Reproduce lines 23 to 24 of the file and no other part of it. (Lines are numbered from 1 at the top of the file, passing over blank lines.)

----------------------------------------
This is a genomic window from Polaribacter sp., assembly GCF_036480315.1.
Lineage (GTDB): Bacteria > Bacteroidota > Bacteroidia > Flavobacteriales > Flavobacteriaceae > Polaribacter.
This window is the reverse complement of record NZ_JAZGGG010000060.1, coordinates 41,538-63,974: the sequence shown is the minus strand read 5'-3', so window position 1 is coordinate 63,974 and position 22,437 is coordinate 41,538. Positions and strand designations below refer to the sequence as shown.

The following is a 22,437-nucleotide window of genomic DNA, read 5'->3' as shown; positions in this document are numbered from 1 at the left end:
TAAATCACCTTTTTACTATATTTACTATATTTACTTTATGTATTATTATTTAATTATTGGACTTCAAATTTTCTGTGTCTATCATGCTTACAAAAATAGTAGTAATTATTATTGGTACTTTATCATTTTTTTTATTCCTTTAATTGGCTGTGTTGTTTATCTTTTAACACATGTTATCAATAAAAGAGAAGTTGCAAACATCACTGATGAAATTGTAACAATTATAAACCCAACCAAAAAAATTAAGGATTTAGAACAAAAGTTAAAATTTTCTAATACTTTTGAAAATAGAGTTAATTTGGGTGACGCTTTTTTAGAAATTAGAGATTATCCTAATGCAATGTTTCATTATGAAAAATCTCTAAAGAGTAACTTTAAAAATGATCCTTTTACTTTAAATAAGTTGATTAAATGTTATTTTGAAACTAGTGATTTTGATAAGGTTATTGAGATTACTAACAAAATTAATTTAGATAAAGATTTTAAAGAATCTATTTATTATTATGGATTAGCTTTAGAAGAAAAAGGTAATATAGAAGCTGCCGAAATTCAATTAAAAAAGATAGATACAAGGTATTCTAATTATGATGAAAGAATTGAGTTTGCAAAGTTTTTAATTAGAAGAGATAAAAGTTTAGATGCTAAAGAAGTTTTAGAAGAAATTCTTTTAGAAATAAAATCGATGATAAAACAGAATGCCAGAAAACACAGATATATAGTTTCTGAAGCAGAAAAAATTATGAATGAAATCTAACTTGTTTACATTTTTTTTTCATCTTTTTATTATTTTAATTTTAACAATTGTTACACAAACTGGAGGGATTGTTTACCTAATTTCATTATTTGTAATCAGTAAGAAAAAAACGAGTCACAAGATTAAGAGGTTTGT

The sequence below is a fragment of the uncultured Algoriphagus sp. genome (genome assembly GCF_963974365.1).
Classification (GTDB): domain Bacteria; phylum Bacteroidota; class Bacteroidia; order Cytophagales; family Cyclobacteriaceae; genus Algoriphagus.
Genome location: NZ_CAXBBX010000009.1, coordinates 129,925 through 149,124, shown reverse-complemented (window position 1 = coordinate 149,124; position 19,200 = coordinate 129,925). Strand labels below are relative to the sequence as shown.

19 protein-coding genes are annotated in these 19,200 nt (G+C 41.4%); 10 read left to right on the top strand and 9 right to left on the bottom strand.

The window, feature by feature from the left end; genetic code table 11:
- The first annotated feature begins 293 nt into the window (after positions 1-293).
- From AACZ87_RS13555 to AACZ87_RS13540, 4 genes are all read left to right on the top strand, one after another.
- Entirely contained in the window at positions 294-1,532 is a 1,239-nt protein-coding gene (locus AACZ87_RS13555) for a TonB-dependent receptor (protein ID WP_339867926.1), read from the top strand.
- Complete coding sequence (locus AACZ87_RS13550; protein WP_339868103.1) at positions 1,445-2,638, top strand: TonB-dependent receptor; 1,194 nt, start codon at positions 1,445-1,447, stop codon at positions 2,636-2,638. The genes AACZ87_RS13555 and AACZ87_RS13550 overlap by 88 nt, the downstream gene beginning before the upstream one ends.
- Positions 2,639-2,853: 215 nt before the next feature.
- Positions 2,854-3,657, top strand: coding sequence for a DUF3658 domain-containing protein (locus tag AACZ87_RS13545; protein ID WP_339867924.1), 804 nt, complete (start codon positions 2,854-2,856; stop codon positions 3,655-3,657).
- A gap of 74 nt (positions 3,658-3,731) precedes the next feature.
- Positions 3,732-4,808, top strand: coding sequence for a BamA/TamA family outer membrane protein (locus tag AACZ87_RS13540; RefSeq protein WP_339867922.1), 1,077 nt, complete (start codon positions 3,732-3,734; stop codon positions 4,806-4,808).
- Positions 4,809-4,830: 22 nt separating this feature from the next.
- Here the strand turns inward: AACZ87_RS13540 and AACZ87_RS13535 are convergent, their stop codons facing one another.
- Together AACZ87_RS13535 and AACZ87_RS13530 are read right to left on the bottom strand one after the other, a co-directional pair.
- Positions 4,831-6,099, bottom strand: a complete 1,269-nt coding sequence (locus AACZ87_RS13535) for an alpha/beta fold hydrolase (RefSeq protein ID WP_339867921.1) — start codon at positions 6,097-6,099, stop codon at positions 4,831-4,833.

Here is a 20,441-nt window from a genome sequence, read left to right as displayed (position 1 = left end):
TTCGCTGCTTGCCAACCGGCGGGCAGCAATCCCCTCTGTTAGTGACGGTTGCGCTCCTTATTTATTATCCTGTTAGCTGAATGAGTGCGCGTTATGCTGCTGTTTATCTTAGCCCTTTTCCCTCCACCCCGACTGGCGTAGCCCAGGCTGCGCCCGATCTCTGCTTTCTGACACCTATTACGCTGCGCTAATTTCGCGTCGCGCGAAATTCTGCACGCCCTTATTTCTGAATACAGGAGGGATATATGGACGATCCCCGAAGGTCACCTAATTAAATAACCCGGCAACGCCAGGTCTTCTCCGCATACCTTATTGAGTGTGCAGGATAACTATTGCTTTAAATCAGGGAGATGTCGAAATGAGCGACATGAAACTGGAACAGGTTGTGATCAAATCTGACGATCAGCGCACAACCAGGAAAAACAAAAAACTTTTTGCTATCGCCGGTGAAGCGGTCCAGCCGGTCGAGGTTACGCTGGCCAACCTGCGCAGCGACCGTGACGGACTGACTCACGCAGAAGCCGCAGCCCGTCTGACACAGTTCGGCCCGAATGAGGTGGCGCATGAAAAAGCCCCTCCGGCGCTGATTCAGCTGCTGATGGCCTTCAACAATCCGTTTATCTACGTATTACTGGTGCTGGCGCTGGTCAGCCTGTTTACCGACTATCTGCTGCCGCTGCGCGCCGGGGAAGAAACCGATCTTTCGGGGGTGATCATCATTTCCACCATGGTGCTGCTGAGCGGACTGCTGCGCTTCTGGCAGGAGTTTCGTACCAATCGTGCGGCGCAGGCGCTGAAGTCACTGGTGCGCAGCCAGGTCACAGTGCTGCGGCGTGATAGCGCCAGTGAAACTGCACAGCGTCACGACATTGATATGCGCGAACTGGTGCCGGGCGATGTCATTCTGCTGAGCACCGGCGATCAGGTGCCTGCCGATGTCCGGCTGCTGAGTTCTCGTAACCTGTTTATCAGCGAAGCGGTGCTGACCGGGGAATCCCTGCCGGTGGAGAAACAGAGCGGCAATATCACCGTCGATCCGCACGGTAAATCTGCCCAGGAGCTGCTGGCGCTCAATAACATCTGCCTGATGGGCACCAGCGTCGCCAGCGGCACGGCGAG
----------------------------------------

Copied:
Here is a 20,441-nt window from a genome sequence, read left to right as displayed (position 1 = left end):
TTCGCTGCTTGCCAACCGGCGGGCAGCAATCCCCTCTGTTAGTGACGGTTGCGCTCCTTATTTATTATCCTGTTAGCTGAATGAGTGCGCGTTATGCTGCTGTTTATCTTAGCCCTTTTCCCTCCACCCCGACTGGCGTAGCCCAGGCTGCGCCCGATCTCTGCTTTCTGACACCTATTACGCTGCGCTAATTTCGCGTCGCGCGAAATTCTGCACGCCCTTATTTCTGAATACAGGAGGGATATATGGACGATCCCCGAAGGTCACCTAATTAAATAACCCGGCAACGCCAGGTCTTCTCCGCATACCTTATTGAGTGTGCAGGATAACTATTGCTTTAAATCAGGGAGATGTCGAAATGAGCGACATGAAACTGGAACAGGTTGTGATCAAATCTGACGATCAGCGCACAACCAGGAAAAACAAAAAACTTTTTGCTATCGCCGGTGAAGCGGTCCAGCCGGTCGAGGTTACGCTGGCCAACCTGCGCAGCGACCGTGACGGACTGACTCACGCAGAAGCCGCAGCCCGTCTGACACAGTTCGGCCCGAATGAGGTGGCGCATGAAAAAGCCCCTCCGGCGCTGATTCAGCTGCTGATGGCCTTCAACAATCCGTTTATCTACGTATTACTGGTGCTGGCGCTGGTCAGCCTGTTTACCGACTATCTGCTGCCGCTGCGCGCCGGGGAAGAAACCGATCTTTCGGGGGTGATCATCATTTCCACCATGGTGCTGCTGAGCGGACTGCTGCGCTTCTGGCAGGAGTTTCGTACCAATCGTGCGGCGCAGGCGCTGAAGTCACTGGTGCGCAGCCAGGTCACAGTGCTGCGGCGTGATAGCGCCAGTGAAACTGCACAGCGTCACGACATTGATATGCGCGAACTGGTGCCGGGCGATGTCATTCTGCTGAGCACCGGCGATCAGGTGCCTGCCGATGTCCGGCTGCTGAGTTCTCGTAACCTGTTTATCAGCGAAGCGGTGCTGACCGGGGAATCCCTGCCGGTGGAGAAACAGAGCGGCAATATCACCGTCGATCCGCACGGTAAATCTGCCCAGGAGCTGCTGGCGCTCAATAACATCTGCCTGATGGGCACCAGCGTCGCCAGCGGCACGGCGAG